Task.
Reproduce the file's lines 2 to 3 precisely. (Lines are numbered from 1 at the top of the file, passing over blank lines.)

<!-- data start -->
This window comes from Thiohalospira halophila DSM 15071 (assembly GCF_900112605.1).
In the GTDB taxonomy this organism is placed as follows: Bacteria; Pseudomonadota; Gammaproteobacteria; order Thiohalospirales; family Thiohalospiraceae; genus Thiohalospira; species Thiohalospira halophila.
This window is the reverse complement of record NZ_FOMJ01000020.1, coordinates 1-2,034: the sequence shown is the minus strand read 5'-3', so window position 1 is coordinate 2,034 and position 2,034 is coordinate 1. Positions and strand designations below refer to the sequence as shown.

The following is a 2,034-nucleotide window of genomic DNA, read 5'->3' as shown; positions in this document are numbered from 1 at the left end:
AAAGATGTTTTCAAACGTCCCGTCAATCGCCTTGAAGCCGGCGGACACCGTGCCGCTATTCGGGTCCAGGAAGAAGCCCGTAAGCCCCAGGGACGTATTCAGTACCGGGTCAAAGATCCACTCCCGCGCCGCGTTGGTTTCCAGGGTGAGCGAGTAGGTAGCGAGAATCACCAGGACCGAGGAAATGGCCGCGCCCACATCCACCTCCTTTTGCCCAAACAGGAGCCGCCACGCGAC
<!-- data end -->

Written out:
In the GTDB taxonomy this organism is placed as follows: Bacteria; Pseudomonadota; Gammaproteobacteria; order Thiohalospirales; family Thiohalospiraceae; genus Thiohalospira; species Thiohalospira halophila.
This window is the reverse complement of record NZ_FOMJ01000020.1, coordinates 1-2,034: the sequence shown is the minus strand read 5'-3', so window position 1 is coordinate 2,034 and position 2,034 is coordinate 1. Positions and strand designations below refer to the sequence as shown.